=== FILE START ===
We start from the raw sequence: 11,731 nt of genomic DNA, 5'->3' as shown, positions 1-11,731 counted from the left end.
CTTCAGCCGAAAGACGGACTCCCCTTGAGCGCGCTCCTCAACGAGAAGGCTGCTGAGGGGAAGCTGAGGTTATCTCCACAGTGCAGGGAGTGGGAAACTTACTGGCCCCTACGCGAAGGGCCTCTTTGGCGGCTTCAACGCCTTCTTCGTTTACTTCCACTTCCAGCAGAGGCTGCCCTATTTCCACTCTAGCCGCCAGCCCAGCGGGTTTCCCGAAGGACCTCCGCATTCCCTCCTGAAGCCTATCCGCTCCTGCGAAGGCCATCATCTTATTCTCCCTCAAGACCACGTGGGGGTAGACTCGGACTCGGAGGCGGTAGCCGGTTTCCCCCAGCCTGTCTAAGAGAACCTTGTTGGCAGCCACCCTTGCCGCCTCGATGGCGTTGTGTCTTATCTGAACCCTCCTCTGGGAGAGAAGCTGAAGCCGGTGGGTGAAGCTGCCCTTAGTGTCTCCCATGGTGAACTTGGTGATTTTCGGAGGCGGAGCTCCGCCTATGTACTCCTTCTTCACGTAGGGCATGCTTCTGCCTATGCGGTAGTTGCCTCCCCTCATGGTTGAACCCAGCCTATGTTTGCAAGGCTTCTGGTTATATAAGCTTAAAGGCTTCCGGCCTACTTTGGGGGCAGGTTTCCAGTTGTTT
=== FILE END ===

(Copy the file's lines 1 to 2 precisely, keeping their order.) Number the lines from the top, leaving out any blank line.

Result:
We start from the raw sequence: 11,731 nt of genomic DNA, 5'->3' as shown, positions 1-11,731 counted from the left end.
CTTCAGCCGAAAGACGGACTCCCCTTGAGCGCGCTCCTCAACGAGAAGGCTGCTGAGGGGAAGCTGAGGTTATCTCCACAGTGCAGGGAGTGGGAAACTTACTGGCCCCTACGCGAAGGGCCTCTTTGGCGGCTTCAACGCCTTCTTCGTTTACTTCCACTTCCAGCAGAGGCTGCCCTATTTCCACTCTAGCCGCCAGCCCAGCGGGTTTCCCGAAGGACCTCCGCATTCCCTCCTGAAGCCTATCCGCTCCTGCGAAGGCCATCATCTTATTCTCCCTCAAGACCACGTGGGGGTAGACTCGGACTCGGAGGCGGTAGCCGGTTTCCCCCAGCCTGTCTAAGAGAACCTTGTTGGCAGCCACCCTTGCCGCCTCGATGGCGTTGTGTCTTATCTGAACCCTCCTCTGGGAGAGAAGCTGAAGCCGGTGGGTGAAGCTGCCCTTAGTGTCTCCCATGGTGAACTTGGTGATTTTCGGAGGCGGAGCTCCGCCTATGTACTCCTTCTTCACGTAGGGCATGCTTCTGCCTATGCGGTAGTTGCCTCCCCTCATGGTTGAACCCAGCCTATGTTTGCAAGGCTTCTGGTTATATAAGCTTAAAGGCTTCCGGCCTACTTTGGGGGCAGGTTTCCAGTTGTTT